Driving in the Dar(k): The Roads More Travelled

This is a guest post by the talented writer Clarisse Baleja. According to herself Clarisse is: “African by birth right… Opinionated by nature… Traveller by luck.” According to me, she is an inspiring African Diva with roots in such diverse countries as the Democratic Republic of Congo, Rwanda and Cote d’Ivoire. I met Clarisse in Tanzania, where I had the pleasure of accompanying her in her first car ride through the city. Clarisse is currently writing her first novel whilst withstanding the leisurely temptations of  Dar es Salaam, a city too hot to work in and too fun to stay at home.  

“I have been to Tanzania before. More than 15 years ago, my family and I took a vacation in Central and East Africa, leaving our home in Ivory Coast for the summer months to visit Kenya, Tanzania, and the Democratic Republic of Congo. I couldn’t have been more than 11 or 12 years old, but I could always recall the intense heat and the postcard beaches at the close of my eyes.

A 20-something year old woman, I return to Dar Es Salaam eager to see ‘that beach’ and watch my skin respond to the sun’s glare. What I failed to realize is that there are thousands of beaches in Dar. The whole city seems to rest on pillows of shifting sand, always a footstep away from the ocean’s relief. I also forgot my kidogo Swahili, except, ironically, the words kidogo and, not surprisingly, the word for welcome- karibu– an embodiment of Tanzanian hospitality. Obviously my selective memory didn’t allow me to remember the roads of Dar Es Salaam.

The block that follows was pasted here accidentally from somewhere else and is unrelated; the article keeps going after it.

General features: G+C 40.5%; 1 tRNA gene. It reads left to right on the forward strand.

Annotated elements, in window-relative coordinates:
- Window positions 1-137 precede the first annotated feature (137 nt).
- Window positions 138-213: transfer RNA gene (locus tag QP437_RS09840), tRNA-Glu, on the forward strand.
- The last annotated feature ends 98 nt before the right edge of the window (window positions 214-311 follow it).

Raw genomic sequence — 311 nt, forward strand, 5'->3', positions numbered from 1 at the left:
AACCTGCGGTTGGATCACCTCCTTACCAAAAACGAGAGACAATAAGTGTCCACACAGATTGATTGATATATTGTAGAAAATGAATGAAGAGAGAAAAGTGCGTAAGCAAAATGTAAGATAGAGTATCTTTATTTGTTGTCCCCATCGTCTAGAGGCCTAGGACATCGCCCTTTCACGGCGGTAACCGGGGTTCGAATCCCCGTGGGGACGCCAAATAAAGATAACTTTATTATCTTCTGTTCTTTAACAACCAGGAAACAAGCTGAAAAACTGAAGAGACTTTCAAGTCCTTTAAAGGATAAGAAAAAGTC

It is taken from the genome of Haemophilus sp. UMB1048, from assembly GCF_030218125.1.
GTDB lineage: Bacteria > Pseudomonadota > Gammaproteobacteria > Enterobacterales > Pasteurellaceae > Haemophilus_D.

And now, for a quick grace-saving disclaimer: I enjoy TZ and its beautiful people, and I appreciate that most African cities, in fact many cities worldwide I’m afraid, suffer from your typical construction, city-planning and infrastructure shortcomings. I am well acquainted with life in the ‘developing’ world, having had the privilege to visit more than a dozen African countries and live in one most of my life. Exhale. Ok. Sasa. In light of this personal history, I thought my expectations for driving in Dar could only be aligned with these realities. Suffice it to say, I was wrong. Kuna tatizo.

Dar Es Salaam roads are a living nightmare, and Dar es Salaam traffic is hell personified. From the minute I stepped foot outside the questionably small airport, I came to realize this budding city, named one of the fastest growing economies in Africa, has come a long way but hit the brakes in this area of development. The country’s GDP, something to be proud of, is thriving, with some of the major forces driving this growth spurt being the service and tourism industries, construction and, needless to say, exports. People are investing in Tanzania.

I’d love to know what Tanzania is, in turn, investing in road construction. I see no major highways, certainly no freeways or significant bridges. There are not nearly enough roads that are actually paved or made of gravel, as most are uneven and rocky dirt paths that diverge from main arteries. These links, even in combination with larger roads (of 4 to 8 lanes), are simply not enough to accommodate the volume of cars in Dar Es Salaam. As a result, cars do not move with any rhyme or reason, they just move at any given opportunity. In fact, it’s common to find a “middle lane” forming, one that accepts oncoming traffic from both directions, like a vehicular wild wild west face-off, till the two cars meet and instinctively split off into their respective, original lanes. Fun.